Borrowers will also need to:
Be the age of majority in your state of residence (anywhere between 16-21 years old, depending on your state)
Meet Commonbond's underwriting criteria
4. Citizens Bank
Those that refinance with Citizens Bank can release their cosigners after 36 months, so long as they remain in good standing and make all of their payments in full. Citizens is likely to be the best solution for those without Bachelor's degrees, as most other lenders on the market mandate that you have a degree to be eligible.
5. Laurel Road
Laurel Road borrowers can release their cosigners after 36 consecutive and timely payments so long as your loan(s) were disbursed after September 12, 2017. Other perks such as 2% cashback credit card offers and can make up for needing to make three years of payments in order to gain eligibility for cosigner release.
6. College Ave
College Ave borrowers and refinancing borrowers are eligible for cosigner release once half the loan term has passed. For example, those with ten-year terms will gain eligibility for release after five years have passed.
College Ave has other eligibility requirements on the policy too, including:
Being a United States citizen or permanent resident
Have an annual income of over two times your remaining loan balance
Pass a final credit review
Pros to student loan cosigner release
If you're fortunate enough to have someone willing to sign your loan with you, you are poised to take advantage of a couple key perks.
First, you're likely going to get a lower interest rate than you would have if you had applied for refinancing alone. It may even be the difference between your application being approved and denied.
Secondly, you'll have the opportunity to build better credit and expand your credit history. Successfully paying back your refinanced loan is likely to help you build a good credit score, which will help you in the future anytime you apply for a mortgage, car loan, credit card, and other types of loans.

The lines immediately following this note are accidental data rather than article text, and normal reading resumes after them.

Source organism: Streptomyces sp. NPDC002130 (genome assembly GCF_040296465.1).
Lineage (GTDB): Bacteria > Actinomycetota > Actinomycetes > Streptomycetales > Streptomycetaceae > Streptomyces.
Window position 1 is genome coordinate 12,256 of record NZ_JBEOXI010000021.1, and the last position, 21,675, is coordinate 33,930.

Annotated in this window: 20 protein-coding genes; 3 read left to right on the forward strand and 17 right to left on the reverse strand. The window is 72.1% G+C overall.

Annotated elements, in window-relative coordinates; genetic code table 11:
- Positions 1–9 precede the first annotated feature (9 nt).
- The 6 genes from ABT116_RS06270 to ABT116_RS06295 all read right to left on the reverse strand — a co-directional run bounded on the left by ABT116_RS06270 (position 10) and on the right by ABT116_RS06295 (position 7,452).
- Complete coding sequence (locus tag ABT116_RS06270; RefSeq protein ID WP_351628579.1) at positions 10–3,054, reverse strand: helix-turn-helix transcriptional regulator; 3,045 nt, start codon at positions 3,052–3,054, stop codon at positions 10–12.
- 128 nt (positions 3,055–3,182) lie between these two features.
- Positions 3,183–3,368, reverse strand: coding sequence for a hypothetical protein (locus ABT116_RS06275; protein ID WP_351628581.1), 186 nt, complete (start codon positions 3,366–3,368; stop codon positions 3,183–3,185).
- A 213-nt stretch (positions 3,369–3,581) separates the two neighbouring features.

Applying for cosigner release
The actual mechanics for releasing a cosigner from a loan is also likely to vary somewhat on a lender to lender basis. But essentially, it may be something like this.
Formally apply via an application your lender can provide - You'll likely be asked to asked to verify that you'd like to proceed, that you meet certain requirements, etc.
Provide income verification information - The lender is going to make sure that your income can support moving forward without a loan cosigner. You'll likely be asked for some combination of paystubs and a prior year's W2 tax form.
Verify that you are a United States citizen (or legal permanent resident) - This one varies by lender.
Complete a degree verification - Many lenders will only release cosigners if you are a graduate of the program for which the loans were disbursed.